The apostle at once brings them back to the "coming of the Lord" and their gathering together unto Him as their ground of comfort end protection against the alarms of the "day of the Lord." As if he had said, The Lord Himself is coming, and you will be gathered to Him. When His day comes, you will be with Him. You are already children of the day: and will come along with it, for you are to come with Him Who ushers it in. You therefore need not be troubled. Rejoice always. That day is not come. You will go to meet Him Whom the bride knows as "the bright, the morning Star" (Rev. 22:16, compared with Rev. 2:28); so that when the day breaks and the Lord appears, you too will appear with Him in glory. He and you introduce the day together — that day of retribution when those who trouble you shall have trouble, and you, the troubled, shall have rest with us, when our Lord Jesus is revealed from heaven, with His mighty angels, in flaming fire, taking vengeance.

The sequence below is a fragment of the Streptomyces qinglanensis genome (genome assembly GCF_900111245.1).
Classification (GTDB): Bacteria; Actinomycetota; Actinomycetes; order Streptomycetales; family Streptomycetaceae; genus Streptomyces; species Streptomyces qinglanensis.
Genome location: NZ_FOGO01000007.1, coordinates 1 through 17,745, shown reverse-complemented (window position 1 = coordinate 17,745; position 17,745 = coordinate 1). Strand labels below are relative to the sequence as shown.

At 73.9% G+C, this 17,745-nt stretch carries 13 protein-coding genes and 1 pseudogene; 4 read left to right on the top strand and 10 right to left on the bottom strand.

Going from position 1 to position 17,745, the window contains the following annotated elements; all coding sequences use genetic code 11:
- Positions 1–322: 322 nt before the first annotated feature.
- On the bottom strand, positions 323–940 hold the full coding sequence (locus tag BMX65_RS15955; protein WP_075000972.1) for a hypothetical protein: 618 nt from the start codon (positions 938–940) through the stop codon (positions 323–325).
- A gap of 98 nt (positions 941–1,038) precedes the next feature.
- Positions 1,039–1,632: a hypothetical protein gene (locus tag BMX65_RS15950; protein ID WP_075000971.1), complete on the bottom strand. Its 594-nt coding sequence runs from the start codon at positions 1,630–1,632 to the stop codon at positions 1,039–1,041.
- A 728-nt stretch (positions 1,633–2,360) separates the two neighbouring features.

In harmony with this it is written in verse 8 that the lawless one will be destroyed, not simply by the coming of the Lord, but by a further step of it, by the appearing or manifestation of His coming.* This scene is given at length in Rev. 19:11-21, where in the prospective vision the seer beholds the heaven opened, and the Word of God, the rider upon the white horse, issuing to judge and make war. "And the armies which were in heaven followed Him upon white horses, clothed in fine linen white and glean" — the righteousness not of angels, but of saints (compare ver. 8). The saints are already with Him. They follow Him out of heaven? as His army. Christ therefore must have come before this to take them to Himself; for they have been with Him in heaven and leave it together, preparatory to the battle with the Beast and the kings of the earth and their armies. This then is not merely the coming of Christ; it is Christ appearing, and we with Him in glory. It is His revelation from heaven, taking vengeance. It is the day of the Lord, when sudden destruction comes. It is the shining forth of the presence of the Lord Jesus, or the brightness of His coming, which destroys that lawless one.†